Wednesday, October 21, 2009

From Hell's Heart, I Write at Thee!

Despite still being under the weather, I managed to hammer out a new Forces of Geek column. Who knew it would be "timely" and all that, given SF Signal's Mind Meld question today?

Right after submitting the column I followed one of the links from the Mind Meld thing to a larger discussion collated at Lou Anders' blog. I love the quotation from James Enge about the effect of mainstreaming, but don't we already have that today with some of the paranormal romance stuff and SyFy movies? I think his remarks, and the article Lou points to, require some more consideration. After all, this kind of stuff is an important part of the social life of SF (as I talk about in my FoG column!).

But I am out of juice for today. Hopefully a bit more rest and good night's sleep will knock this bug or whatever out of me.

Wednesday, October 7, 2009


I am happy to announce that the following projects are done:

1) My new column at Forces of Geek is up: go enjoy it!

2) I finished the rough draft of my story "A Fine Day to Watch the Dragons Die." Hopefully it will be read by a few folks and commented on so that I can get back to it over the weekend and polish it up. It needs work, especially towards the end, but it feels like the important elements are all there. I am thrilled that it's done. And what really got it done was giving myself a firm deadline and a basic word count. When I got stuck about 2/3rds of the way through, I had to set some endpoints, and once I did, it got done. Whew!

3) I decided on the next story and have begun writing it. The working title is "Skull-face, Hogtamer, and the Dead Cricket Society." It's hard to describe; the idea came out of a daydream I had after selling some Hunter S. Thompson and Beat books to what appeared to be a goth biker gang. It's part post-apocalyptic fable, part postmodern farce, and part thought-exercise on what's important about life. I think the hardest part will be maintaining a consistency of tone that incorporates all of those pieces. And not going insane half-way through.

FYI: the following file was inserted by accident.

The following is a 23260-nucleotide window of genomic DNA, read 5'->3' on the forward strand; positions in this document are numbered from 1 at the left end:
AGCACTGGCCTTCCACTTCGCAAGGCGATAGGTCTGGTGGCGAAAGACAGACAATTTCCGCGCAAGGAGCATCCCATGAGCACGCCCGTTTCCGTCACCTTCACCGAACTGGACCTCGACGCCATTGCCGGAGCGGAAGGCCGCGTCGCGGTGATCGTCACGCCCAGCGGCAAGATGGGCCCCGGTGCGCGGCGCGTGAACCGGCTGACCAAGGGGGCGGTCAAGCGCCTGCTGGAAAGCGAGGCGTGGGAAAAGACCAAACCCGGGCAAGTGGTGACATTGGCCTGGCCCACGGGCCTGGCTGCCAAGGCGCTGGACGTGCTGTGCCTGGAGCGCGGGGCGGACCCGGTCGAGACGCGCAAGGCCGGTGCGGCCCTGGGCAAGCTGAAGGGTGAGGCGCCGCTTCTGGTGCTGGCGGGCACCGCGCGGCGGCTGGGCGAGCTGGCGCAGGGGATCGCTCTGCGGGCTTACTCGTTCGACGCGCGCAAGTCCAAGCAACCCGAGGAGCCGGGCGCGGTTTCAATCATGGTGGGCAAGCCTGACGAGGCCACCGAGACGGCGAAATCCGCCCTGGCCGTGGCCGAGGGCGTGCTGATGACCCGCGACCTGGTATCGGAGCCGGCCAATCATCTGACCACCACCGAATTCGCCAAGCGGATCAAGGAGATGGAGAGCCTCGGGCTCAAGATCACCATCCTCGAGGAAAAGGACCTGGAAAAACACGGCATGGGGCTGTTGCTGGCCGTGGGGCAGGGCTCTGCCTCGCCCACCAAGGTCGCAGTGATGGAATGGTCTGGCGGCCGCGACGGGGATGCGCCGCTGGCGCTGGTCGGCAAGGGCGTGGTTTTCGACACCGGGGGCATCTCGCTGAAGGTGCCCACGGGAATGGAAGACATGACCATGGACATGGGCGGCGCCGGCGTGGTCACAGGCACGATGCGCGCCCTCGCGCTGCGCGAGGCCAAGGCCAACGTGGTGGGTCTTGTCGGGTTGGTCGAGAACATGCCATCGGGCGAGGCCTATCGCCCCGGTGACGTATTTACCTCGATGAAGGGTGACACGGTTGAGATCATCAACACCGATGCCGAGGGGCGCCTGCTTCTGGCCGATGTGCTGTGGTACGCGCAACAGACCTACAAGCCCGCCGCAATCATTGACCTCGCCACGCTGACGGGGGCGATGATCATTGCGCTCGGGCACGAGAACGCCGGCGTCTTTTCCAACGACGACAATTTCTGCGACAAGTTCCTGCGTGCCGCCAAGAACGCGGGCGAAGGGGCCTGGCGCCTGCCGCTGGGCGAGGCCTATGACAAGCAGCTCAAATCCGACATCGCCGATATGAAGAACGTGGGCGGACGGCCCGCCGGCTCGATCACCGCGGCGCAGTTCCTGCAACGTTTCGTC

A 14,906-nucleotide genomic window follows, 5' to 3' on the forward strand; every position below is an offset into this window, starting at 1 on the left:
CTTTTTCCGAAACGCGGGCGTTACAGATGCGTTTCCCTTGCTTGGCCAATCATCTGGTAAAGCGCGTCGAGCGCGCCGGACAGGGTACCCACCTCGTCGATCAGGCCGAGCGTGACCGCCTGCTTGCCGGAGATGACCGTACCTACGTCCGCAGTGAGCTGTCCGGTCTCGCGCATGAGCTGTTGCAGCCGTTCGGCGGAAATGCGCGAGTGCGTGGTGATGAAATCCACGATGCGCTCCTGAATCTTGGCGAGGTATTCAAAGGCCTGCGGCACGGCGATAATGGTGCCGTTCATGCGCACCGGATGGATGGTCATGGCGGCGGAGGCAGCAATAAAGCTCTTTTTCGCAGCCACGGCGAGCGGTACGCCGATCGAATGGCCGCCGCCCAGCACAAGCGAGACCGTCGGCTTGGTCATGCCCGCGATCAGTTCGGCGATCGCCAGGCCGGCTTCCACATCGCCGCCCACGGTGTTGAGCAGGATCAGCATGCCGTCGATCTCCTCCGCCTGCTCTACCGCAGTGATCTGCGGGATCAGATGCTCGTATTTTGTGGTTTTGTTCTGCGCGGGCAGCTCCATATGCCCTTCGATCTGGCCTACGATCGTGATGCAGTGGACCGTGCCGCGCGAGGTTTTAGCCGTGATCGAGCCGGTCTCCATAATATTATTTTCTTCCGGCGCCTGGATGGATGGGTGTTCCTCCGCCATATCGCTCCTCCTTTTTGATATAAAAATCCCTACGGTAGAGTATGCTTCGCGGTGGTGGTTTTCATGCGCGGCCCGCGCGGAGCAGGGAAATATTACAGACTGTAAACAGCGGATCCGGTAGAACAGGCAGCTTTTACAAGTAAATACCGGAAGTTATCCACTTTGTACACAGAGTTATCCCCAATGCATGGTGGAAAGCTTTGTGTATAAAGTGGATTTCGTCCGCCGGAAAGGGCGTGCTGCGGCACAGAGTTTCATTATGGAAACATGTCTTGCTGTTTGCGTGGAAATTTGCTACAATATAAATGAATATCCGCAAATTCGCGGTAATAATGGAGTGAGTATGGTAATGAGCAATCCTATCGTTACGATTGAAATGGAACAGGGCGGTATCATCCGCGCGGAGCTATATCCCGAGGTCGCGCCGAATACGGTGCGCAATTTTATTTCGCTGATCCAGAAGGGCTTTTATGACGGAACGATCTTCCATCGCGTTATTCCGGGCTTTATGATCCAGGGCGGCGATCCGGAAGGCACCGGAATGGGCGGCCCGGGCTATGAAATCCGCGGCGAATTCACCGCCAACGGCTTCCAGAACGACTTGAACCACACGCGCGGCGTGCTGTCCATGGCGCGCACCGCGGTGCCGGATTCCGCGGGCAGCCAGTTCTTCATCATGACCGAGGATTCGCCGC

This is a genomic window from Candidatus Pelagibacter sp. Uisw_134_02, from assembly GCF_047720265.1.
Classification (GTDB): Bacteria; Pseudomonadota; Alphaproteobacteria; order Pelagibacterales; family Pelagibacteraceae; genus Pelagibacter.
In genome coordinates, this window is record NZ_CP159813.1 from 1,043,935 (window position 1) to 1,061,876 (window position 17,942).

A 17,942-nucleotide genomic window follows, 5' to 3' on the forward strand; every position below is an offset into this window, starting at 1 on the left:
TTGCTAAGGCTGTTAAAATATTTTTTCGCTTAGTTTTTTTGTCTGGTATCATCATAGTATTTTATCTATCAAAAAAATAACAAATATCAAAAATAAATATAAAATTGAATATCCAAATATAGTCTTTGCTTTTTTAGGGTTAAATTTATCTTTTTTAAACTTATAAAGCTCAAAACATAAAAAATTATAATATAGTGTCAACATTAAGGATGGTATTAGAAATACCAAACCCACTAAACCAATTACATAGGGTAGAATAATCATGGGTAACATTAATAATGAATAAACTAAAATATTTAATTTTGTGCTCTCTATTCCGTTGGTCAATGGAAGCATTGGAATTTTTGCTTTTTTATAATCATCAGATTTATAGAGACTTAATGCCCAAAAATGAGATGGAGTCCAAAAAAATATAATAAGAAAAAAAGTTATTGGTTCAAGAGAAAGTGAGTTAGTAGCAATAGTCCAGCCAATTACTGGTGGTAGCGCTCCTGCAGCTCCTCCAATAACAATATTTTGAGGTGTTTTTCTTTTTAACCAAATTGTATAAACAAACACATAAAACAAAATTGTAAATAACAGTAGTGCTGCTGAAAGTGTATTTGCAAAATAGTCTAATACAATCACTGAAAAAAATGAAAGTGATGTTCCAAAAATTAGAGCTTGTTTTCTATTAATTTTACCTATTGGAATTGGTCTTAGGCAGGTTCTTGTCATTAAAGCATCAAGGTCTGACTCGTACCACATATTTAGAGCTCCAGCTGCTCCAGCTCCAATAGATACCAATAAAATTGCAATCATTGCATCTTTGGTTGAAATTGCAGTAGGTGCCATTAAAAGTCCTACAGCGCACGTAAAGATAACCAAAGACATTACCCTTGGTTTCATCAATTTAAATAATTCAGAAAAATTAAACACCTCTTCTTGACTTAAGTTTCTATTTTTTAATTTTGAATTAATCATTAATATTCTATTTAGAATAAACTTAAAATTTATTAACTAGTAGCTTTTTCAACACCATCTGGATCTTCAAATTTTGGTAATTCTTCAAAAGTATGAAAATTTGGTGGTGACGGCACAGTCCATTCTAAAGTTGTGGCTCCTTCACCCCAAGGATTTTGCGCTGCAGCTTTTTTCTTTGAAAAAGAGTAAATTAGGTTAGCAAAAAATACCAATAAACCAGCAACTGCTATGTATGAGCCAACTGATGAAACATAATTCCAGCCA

4) Earlier in the week, in a bout of brain-freeze over my writing, I did some thumb-drive cleaning and I think I finally have all of my writing files in one place on my computer (and backed up on 2 different thumbs!). I found a lot of cool ideas and silly fragments. They aren't well-organized within the file, but they are there. I have a big pile of ideas; now to start breathing life into them. . . .

5) I think I found a good image to use for Fantasy Magazine's 2009 Halloween Flash Fiction and Graphic Contest. I just need to make sure I can use it. And, y'know, write a good 1,000-word story in a week.

Saturday, October 3, 2009

Because I said I would. . .

. . . even though it's about 12 hours too late!

Prepare for Blogging Tidbit Madness!

1) Writing output was low this week because the family was home. My wife is a Renaissance Faire performer and is on the road some weekends, and recently her father needed some help, so she is with him every other week, which means that I see her and our daughter for about 4 days every two weeks. This is a temporary thing for now, but it means that when they are here I try to concentrate on them and very little writing gets done.

2) However, I did do some organizing, which was great because I found some ideas and writing info in odd places. And I did it while engaging in razzberry contests with my daughter :-).

3) Felicia Day was interviewed by Wired AND Time this week. Quite a coup for an indy web entertainer! She was also on Jimmy Fallon's talk show, so she's getting some heavy press attention for herself and The Guild. I came to watch The Guild rather late (end of Season 2), but it's a great show and, most importantly to me, well-written. The amount of care that goes into the series, and the obvious affinity that Day has for the subject matter, comes through very clearly and makes it even more enjoyable to watch. I like the fact that despite their length each installment feels like a full TV episode. I credit some of that to the combination of concise dialogue and narrative pacing; without musical interludes, random pans of exterior settings, and other fillers that you find in many TV shows, The Guild boils your viewing experience down to the essentials and lets you connect to the moment the characters are experiencing. Without a lot of foreshadowing or extraneous character interaction, you are immediately plunged into the story. That unfiltered, yet down-to-earth, quality gives The Guild its combination of punch and hilarity.

4) It's Steampunk Month at This seems gimmicky, but so far I've enjoyed what they have to offer, including a guest blog from Cherie Priest and a roundup of steampunk animation, including the wonderfully-done The Mysterious Geographic Explorations of Jasper Morello. I highly recommend it; not only is the story good, but the shadow-puppet animation sets an eerie, crisp visual tone to the tale. It is another good example of how short-form web entertainment can be done professionally and wonderfully.